It's the colorful dream of Culture Club from the other side of the mirror. Beautiful and wrenching. A perfect vehicle for Boy George - still sounding great, if somewhat raspy - to look back. Musically it's got that pseudo-Caribbean vibe that Culture Club employed, but much darker. And they pulled off the video beautifully. Amazing track by arguably one of the top 2 or 3 producers working today.

Sunday, December 19, 2010

David Bowie - Rare - Dinah Shore 1975 - Stay - clip 1



This is a really cool clip, a good performance of the "Station to Station" track "Stay" from the Dinah Shore show. Bowie gives a terrific vocal and the band is grooving. This song always has such a sinister vibe to it, especially the live versions. The performance that just came out on the "Station to Station" box set from the Nassau Coliseaum is awesome.

Tuesday, December 14, 2010

Best of 2010

Albums:

1. MGMT – Congratulations
2. Yeasayer – Odd Blood
3. Tame Impala – InnerSpeaker
4. Jónsi - Go
5. Marina and the Diamonds – The Family Jewels
6. Kanye West – My Deep Dark Twisted Fantasy
7. Chromeo – Business Casual
8. Arcade Fire – The Suburbs
9. Drake – Thank Me Later
10. Robyn – Body Talk
11. Mumford & Sons – Sigh No More
12. Neil Young – Le Noise
13. Eminem – Recovery
14. Goldfrapp – Head First
15. David Byrne & Fatboy Slim – Here Lies Love
16. Scissor Sisters – Night Work
17. Robert Plant – Band of Joy
18. Gorillaz – Plastic Beach
19. Ra Ra Riot – The Orchard
20. Sword – Warp Riders
21. Strand of Oaks – Pope Killdragon
22. Prince – 20ten
23. Massive Attack – Heligoland
24. Hot Chip – One Life Stand
25. Crowded House – Intriguer


Songs:

1.  Somebody to Love Me – Mark Ronson & The Business Intl. (featuring Andrew Wyatt and Boy George)
2.  Flash Delirium – MGMT
3. Shampain – Marina & The Diamonds
4. Rocket – Goldfrapp
5. Solitude is Bliss – Tame Impala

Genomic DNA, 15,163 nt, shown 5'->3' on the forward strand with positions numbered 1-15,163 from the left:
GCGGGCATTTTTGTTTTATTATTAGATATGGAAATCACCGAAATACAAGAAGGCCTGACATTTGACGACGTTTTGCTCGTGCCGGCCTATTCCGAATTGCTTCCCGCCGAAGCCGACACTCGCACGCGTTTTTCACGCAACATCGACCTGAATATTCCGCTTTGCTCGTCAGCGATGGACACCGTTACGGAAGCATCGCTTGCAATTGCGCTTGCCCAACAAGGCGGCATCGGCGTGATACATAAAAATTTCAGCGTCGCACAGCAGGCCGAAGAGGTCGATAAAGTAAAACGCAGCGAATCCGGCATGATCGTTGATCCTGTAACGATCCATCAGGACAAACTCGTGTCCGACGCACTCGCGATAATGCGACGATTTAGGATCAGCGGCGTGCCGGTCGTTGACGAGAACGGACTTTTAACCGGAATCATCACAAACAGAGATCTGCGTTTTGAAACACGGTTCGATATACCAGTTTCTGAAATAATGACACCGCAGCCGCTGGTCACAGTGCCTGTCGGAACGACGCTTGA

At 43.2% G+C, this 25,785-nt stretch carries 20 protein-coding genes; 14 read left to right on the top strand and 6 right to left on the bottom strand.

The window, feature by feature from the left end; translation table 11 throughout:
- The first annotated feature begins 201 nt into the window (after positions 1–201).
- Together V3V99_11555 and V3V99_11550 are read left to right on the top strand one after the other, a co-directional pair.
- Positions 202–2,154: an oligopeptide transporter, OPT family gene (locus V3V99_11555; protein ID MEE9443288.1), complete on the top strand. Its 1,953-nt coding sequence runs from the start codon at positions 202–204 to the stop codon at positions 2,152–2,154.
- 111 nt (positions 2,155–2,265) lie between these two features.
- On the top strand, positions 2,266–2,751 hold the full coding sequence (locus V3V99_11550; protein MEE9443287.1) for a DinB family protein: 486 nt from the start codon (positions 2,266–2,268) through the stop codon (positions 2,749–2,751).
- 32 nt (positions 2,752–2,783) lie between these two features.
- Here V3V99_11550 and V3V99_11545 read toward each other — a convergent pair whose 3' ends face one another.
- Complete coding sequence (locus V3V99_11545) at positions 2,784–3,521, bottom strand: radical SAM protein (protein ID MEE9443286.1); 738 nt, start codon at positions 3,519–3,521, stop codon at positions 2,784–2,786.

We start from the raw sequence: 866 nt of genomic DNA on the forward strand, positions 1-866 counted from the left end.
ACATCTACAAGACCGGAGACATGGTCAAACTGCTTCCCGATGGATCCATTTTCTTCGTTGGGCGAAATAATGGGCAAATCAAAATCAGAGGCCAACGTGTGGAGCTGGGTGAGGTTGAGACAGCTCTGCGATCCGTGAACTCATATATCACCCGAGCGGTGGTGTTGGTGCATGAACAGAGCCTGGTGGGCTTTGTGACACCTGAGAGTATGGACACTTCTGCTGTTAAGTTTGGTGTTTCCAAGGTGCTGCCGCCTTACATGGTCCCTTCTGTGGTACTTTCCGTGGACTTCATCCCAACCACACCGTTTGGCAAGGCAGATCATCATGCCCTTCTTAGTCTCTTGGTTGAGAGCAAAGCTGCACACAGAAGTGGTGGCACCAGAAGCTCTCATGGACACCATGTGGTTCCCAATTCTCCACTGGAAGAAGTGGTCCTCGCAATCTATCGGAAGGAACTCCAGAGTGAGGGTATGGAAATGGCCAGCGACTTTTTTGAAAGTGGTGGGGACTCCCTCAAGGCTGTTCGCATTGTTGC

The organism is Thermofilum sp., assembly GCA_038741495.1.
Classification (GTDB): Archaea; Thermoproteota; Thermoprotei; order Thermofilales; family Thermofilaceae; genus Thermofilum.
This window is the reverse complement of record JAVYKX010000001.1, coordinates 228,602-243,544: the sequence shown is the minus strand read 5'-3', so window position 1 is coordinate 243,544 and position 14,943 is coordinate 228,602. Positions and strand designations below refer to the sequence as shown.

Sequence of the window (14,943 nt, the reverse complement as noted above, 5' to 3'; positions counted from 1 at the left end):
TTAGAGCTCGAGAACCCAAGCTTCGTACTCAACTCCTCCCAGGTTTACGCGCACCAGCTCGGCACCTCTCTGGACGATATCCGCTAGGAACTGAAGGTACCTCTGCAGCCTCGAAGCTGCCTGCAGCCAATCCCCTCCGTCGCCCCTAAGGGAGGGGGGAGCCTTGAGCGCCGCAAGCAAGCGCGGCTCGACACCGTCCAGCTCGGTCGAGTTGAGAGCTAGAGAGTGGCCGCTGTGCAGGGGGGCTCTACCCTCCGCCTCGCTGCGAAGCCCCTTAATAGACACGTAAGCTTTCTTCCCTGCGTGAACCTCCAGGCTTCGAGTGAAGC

6. Up All Night – Drake & Nicki Minaj
7. Sex and Violence – Scissor Sisters
8. I Can Change – LCD Soundsystem
9. Animal Arithmetic – Jónsi
10. Sigh No More – Mumford and Sons
11. On Melancholy Hill – Gorillaz
12. Ambling Alp – Yeasayer
13. Soldier of Love – Sade
14. Love The Way You Lie – Eminem & Rihanna
15. Caravan – Rush
16. Archer’s Arrows – Crowded House
17. Night By Night – Chromeo
18. Ready To Start – Arcade Fire
19. Come Talk To Me – Bon Iver
20. Church of No Religion – Ed Harcourt
21. Tres Brujas – Sword
22. You’ll Be Taken Care Of – David Byrne & Fatboy Slim with Tori Amos
23. Astral Planes – Smashing Pumpkins
24. Not In Love – Crystal Castles with Robert Smith
25. Dancing on My Own – Robyn
26. Cold War – Janelle Monáe
27. Seven Sisters – Casey Stratton
28. One Life Stand – Hot Chip
29. Beginning Endlessly – Prince
30. All You Need is Now – Duran Duran

Friday, November 19, 2010

Patti Smith: Because The Night



The one and only Patti Smith, doing a Bruce Springsteen song far better than he could. I love Bruce, but this is Patti's song. She's always been gifted performing covers. Her cover of the Stones' "Gimme Shelter" a few years back was absolutely killer.

Tuesday, October 26, 2010

Darkstar: "Gold"